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Szulik v. Tag Virgin Islands, Inc.

United States District Court, Second Circuit

November 13, 2013

MATTHEW J. SZULIK, et al., Plaintiffs,
TAG VIRGIN ISLANDS, INC., et al., Defendants.


P. KEVIN CAST, District Judge.

On April 4, 2012, shortly after the transfer of this action to this district, the law firm of Whiteman Osterman & Hanna LLP ("WOH") entered a notice of appearance for Patricia J. Cornell, a defendant in this action. With the discovery period soon set to expire, WOH now moves to withdraw as her counsel for non-payment of fees. The motion to withdraw is accompanied by a request that the Court stay the action for 60 days. Ms Cornell opposes the motion but urges that, if it is granted, the Court stay the action for 120 days.

An attorney entering a notice of appearance for a client does so mindful of the provisions of Local Civil Rule 1.4 requiring the filing of a motion to withdraw and the demonstration of a "satisfactory reason" for withdrawal, "the posture of the case, including its position, if any, on the calendar...." and whether a charging or retaining lien is asserted. The impact of withdrawal on the progress of the action is a relevant consideration in the exercise of discretion to grant or deny the motion. See Whiting v. Lacara , 187 F.2d 317 (2d Cir. 1999). WOH, who has been paid $291, 987 in fees, has come forward with a declaration setting forth the fact of non-payment of fees which it is asserts is "well more than twice the total amount that Cornell has paid to WOH." (Gillis Decl. ¶ 25; emphasis in the original.) The declaration further recites the procedural posture in the case and states that WOH is not asserting a charging or retaining lien and pledges its cooperation in any transition to new counsel. (Id. ¶¶ 12-11, 27-29 & 36.)

Not all "satisfactory reasons" for withdrawal are of equivalent import or require the same immediacy of judicial action. Courts look to New York Rules of Professional Conduct for guidance on motions to withdraw. See Joseph Brenner Assocs. v. Starmaker Entertainment, Inc. , 82 F.3d 55, 57 (2d Cir.1996). The Rules distinguish between permissive grounds for withdrawal and mandatory grounds, such as where the continuation of the representation would place the attorney in violation of the Rules. N.Y. Rules of Prof 1 Conduct Rule 1.16(b). New York sets forth 13 permissive grounds on which withdrawal may be sought, covering a range of circumstances of varying import, including that "the client has used the lawyer's services to perpetrate a crime or fraud...." NY Rules of Profl Conduct 1.16(c)(3). As a permissive listed ground for seeking withdrawal, WOH relies upon the following: "the client deliberately disregards an agreement or obligation to the lawyer as to expenses or fees." Rule 1.16(c)(5), N.Y. Rules of Professional Conduct. On the record on this motion, there is no dispute, that despite efforts by WOH and Ms. Cornell at resolution, Ms. Cornell without justification has not satisfied her obligations to the law firm.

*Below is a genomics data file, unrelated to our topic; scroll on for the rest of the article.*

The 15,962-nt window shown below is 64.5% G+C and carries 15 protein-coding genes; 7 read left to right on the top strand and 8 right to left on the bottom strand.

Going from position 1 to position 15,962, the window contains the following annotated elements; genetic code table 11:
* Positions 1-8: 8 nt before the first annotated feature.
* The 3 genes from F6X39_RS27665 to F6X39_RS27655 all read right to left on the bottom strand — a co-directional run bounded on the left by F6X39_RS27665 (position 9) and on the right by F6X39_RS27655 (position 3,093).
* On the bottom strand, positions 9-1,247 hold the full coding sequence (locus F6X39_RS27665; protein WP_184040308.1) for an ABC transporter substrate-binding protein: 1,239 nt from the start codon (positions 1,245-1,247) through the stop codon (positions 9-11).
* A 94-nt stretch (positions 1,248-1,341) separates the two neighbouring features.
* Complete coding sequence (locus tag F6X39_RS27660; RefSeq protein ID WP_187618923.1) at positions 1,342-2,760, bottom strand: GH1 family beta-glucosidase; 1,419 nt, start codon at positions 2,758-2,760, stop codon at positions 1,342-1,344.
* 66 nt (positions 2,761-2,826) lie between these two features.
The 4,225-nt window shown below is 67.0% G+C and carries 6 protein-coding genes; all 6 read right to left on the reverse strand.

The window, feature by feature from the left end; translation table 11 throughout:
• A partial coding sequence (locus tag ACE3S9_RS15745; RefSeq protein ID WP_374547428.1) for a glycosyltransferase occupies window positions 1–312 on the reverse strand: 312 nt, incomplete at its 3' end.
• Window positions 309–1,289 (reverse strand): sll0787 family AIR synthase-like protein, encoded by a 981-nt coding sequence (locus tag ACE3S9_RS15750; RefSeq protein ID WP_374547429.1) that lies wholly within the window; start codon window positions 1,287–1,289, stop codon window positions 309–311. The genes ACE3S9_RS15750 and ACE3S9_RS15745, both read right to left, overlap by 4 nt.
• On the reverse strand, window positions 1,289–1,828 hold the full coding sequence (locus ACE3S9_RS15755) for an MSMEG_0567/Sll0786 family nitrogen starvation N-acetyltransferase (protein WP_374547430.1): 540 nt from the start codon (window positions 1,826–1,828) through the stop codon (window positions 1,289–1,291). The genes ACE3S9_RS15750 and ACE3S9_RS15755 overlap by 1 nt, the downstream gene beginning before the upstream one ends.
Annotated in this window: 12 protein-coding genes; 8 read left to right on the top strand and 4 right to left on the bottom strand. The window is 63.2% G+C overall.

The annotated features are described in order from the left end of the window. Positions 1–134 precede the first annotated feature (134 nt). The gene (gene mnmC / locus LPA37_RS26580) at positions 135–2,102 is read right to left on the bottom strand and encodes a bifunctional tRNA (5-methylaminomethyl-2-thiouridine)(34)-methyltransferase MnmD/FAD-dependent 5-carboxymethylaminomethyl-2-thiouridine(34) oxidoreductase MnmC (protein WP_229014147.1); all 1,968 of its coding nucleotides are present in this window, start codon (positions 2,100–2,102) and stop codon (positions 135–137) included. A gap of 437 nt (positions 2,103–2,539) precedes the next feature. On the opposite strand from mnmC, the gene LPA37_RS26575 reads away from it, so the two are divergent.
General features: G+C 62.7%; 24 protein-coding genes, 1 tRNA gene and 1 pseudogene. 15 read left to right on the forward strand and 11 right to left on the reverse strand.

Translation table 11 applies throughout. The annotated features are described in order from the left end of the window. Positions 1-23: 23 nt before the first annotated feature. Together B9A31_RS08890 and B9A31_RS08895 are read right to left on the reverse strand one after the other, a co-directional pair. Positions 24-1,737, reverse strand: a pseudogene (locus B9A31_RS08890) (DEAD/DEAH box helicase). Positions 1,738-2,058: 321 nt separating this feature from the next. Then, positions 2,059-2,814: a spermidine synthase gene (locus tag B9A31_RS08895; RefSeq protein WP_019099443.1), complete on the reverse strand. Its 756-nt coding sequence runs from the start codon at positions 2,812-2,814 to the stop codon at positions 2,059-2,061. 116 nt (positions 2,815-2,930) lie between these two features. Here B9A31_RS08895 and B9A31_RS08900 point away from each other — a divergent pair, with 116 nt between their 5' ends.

In exercising supervisory power over lawyers appearing before the Court and the discretion afforded by Local Civil Rule 1.4, the Court may take account of the immediacy and degree of potential harm-whether to the client, the lawyer or the judicial system- from the continuation of the representation. The immediacy and degree of harm may be weighed together with the impact that the grant of the motion to withdraw would have on the progress of the case. Here, the law firm maintains that it has represented Ms. Cornell for some months without satisfaction of arrears. No claim of a threat of immediate dissipation of assets is presented and the Court concludes that the prejudice to the firm from continuing the representation for another 45 days or so is slight. The obligation of Ms. Cornell to pays fees in accordance with the terms of her agreement with the law firm would remain and further time charges and disbursements would continue to accrue. Ms. Cornell opposes the motion so there is no claim of prejudice to her from the firm's continuation.

Withdrawal at this critical juncture would have a severe impact on the progress of this securities fraud action. Fact discovery commenced over 16 months ago. The Third Amended Case Management Plan and Scheduling Order provides that fact discovery will now conclude on December 31, 2013. (Dkt. 186.) As is common, there is an accelerated level of effort by all parties to complete as the discovery period draws to a close. Schedules for depositions are already in place.

Considering all of the foregoing, the Court Orders as follows:

1. The motion to withdraw is granted effective December 31, 2013 or the close of fact discovery, whichever is later;
2. Ms. Cornell shall take immediate steps to either: (a) secure a lawyer admitted to practice in this Court to represent her; or (b) prepare to represent herself;[1]
3. The Court does not anticipate extending the date for completion of fact discovery but will extend the date for completion of expert discovery from January 31, 2014 to February 28, 2014 but does not anticipate further extension of this date; and
4. All parties to the action, including Ms. Cornell, shall appear in person or by counsel at the status conference scheduled ...

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